The late Marchese Cosimo Ridolfi was one of the most
honest and patriotic statesmen of Florence during the
disturbed period antecedent to the union of Italy under Victor
Emmanuel, which was the more to be admired in him, as he was
tutor to the grand-ducal children. At the corner of the
Via Maggio and the via Marsili, is a house painted by Pocetti
in chiaroscuro. The house was at that time possessed by
the architect, Bernardo Buontalenti, and it was here that he
received a flying visit from the poet Torquato Tasso.
Tasso's poetry had been severely criticised by the Accademia
della Crusca, and Ariosto preferred before him; he had
felt the mortification acutely, when news reached him in
Ferrara that his pastoral of "Aminta" had been produced on the
Florentine stage, with scenery by Buontalenti, which had
secured for it the greatest success. Tasso instantly
started for Florence, and rode up to this door in the Via
Maggio. When Buontalenti appeared, Tasso asked, "Are you
that Bernardo Buontalenti of whose wonderful inventions so
much is spoken, and who contrived the machinery for a drama
lately recited, the composition of Tasso?" "I am
Bernardo Buontalenti," was the reply, "but not such as you
have the kindness and courtesy to describe me." Upon
this the poet embraced him, kissed his forehead, and with the
words, "You are Buontalenti, I Torquato Tasso; adieu, my
friend;" remounted his horse, and left Florence by the way he
came. Buontalenti immediately informed the Grand-Duke
Cosimo of this visit, but though messages were sent to recall
Tasso, it was too late, and he never returned to Florence.
Opposite this Palace is the Via Michelozzi, at the corner of which is the singular old Palace of the Michelozzi family, the upper storey overhanging the lower, and supported by brackets. One of the Michelozzi was Prior in 1386, and another was employed with Averardo de' Medici, the grandfather of Cosimo, to punish a rebellious town, in 1433. Giovan Battista di Tommaso Michelozzi, in the sixteenth century, placed the rich canopy over the high altar of the neighbouring Church of Santo Spirito. The celebrated architect belonged to another branch of this family.
[Piazzi Pitti, 21, where Dostoevsky wrote part of The Idiot, 1868]
At the further end of the Via Maggio is the Casa Guidi, an old tower transformed into a modern mansion, and over the door is a beautiful inscription to the memory of the English poetess Elizabeth Barrett Browning, who lived and died here, 1847-1861. At the opposite corner, in the Piazza di San Felice, is the church of that name, where many noble families have their burial-place; it belongs to a convent of Dominican nuns, called the Nuns of San Pietro Martire, who are permitted to afford protection to unhappy wives flying from their husbands. The Coro, or gallery, set apart for the nuns, above the entrance to the church, is supported by Doric columns. To the right of the door is a much injured fresco, grandly composed and with deep feeling, probably of the period preceding the schools of the Lippi and Masaccio? The Saviour is rising from his tomb; the Virgin, with one arm round his neck, and supporting his wounded arm with her other hand, kisses his face; St. John and Mary Magdalene kneel on either side.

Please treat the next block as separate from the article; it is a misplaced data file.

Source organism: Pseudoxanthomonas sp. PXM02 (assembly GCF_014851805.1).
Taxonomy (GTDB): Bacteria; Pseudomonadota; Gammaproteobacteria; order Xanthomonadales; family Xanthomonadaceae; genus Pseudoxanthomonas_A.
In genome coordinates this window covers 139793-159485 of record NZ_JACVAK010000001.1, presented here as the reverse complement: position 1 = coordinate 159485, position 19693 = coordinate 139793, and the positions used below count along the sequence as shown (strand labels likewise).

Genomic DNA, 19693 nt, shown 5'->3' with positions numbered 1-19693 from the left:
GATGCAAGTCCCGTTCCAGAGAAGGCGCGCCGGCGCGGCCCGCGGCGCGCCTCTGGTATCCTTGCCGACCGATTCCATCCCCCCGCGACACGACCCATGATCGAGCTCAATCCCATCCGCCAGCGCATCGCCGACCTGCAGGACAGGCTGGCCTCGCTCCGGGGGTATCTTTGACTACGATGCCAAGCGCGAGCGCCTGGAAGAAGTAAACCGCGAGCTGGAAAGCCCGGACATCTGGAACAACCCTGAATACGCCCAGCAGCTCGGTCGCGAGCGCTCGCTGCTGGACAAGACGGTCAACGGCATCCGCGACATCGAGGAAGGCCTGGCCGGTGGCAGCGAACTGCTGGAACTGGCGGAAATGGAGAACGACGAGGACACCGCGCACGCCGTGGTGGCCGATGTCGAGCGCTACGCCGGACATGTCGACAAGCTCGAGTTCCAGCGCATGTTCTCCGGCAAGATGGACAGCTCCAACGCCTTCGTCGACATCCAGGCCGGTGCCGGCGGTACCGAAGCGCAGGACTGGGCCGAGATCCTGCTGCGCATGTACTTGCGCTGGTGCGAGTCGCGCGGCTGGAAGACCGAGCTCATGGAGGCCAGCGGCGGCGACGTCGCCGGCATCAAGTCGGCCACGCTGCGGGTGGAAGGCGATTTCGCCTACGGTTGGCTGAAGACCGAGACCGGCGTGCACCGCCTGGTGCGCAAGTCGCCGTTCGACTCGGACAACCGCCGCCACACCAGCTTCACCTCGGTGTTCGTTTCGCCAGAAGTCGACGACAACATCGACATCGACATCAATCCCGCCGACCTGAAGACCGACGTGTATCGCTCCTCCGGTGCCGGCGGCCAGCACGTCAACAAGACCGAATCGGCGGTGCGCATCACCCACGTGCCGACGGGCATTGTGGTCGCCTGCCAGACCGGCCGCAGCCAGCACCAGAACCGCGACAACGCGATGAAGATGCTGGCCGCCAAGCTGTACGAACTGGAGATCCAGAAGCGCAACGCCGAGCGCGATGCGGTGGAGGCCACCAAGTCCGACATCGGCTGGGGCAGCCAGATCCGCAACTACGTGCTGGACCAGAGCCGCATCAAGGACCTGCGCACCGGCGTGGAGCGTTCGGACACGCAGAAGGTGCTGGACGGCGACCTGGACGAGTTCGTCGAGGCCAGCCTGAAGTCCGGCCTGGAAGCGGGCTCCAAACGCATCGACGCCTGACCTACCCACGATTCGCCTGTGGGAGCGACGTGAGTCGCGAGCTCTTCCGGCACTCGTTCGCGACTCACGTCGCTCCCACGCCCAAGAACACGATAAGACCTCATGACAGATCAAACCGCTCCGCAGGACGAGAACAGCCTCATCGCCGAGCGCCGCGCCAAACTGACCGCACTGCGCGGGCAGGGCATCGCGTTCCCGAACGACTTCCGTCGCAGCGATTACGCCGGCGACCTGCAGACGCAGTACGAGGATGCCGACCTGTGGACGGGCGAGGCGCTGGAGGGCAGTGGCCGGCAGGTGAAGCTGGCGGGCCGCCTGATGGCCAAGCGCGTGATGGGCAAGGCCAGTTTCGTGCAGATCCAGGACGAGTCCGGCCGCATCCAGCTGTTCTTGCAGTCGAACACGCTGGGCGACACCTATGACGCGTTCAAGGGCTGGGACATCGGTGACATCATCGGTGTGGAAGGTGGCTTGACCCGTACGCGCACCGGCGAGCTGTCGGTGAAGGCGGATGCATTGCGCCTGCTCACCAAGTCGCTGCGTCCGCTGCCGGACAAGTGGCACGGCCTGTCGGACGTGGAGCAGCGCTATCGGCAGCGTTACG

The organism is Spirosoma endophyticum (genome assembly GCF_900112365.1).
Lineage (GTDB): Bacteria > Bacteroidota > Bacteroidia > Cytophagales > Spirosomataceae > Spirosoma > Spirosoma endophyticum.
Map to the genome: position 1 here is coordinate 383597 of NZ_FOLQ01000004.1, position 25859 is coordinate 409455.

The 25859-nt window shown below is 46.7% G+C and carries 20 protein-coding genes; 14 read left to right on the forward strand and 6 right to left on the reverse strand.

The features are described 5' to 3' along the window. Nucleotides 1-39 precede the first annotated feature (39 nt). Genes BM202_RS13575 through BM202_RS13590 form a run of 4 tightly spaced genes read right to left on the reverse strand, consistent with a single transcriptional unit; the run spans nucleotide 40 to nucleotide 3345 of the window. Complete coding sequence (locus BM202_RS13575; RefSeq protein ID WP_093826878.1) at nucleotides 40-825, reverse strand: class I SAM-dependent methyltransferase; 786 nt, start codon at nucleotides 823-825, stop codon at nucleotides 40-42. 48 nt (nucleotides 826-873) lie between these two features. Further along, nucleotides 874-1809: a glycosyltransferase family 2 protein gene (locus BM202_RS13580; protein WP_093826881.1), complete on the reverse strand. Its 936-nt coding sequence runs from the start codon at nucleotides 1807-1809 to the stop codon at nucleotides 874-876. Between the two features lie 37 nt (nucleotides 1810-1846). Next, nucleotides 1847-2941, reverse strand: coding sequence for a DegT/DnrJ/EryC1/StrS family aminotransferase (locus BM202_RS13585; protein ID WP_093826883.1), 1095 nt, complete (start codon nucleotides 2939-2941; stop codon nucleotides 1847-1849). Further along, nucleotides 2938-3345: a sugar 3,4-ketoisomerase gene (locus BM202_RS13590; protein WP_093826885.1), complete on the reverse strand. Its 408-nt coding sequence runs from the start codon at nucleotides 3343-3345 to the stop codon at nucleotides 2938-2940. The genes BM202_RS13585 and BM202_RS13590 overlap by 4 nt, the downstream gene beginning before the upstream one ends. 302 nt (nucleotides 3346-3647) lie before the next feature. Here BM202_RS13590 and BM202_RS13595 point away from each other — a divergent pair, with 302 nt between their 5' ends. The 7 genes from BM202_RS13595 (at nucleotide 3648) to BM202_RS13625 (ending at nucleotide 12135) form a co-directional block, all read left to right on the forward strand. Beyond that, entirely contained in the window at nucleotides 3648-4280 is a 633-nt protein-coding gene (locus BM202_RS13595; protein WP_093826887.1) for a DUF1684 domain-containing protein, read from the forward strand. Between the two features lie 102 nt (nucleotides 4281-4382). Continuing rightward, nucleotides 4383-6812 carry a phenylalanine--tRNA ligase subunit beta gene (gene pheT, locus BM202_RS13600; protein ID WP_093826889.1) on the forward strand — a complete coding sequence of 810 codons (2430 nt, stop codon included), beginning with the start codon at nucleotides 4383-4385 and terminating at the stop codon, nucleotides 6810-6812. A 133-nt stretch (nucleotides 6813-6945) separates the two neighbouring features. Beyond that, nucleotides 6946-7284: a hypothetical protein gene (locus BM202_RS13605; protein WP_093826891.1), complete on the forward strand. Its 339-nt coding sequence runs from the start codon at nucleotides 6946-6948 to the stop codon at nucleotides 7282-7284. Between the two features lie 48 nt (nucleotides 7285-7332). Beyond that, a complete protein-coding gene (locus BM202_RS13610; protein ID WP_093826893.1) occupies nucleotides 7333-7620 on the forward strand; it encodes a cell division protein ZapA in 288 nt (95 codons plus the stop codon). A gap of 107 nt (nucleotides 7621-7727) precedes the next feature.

On the opposite side of the church is a panel picture of three Saints, attributed to Piero di Cosimo, but rather resembling the style of the Pollaioli. St. Roch, in the centre, points to the plague-spot on his leg; on one side, is St. Anthony and his pig; on the other, St. Catherine; the legends of the Saints are given in the predella below: St. Anthony is chasing away his pig, the emblem of gluttony and a life of indulgence; St. Catherine is suffering martyrdom between two wheels; the legend of St. Roch in the centre is not sufficiently seen to ascertain its meaning. The colour and expression is very fine throughout.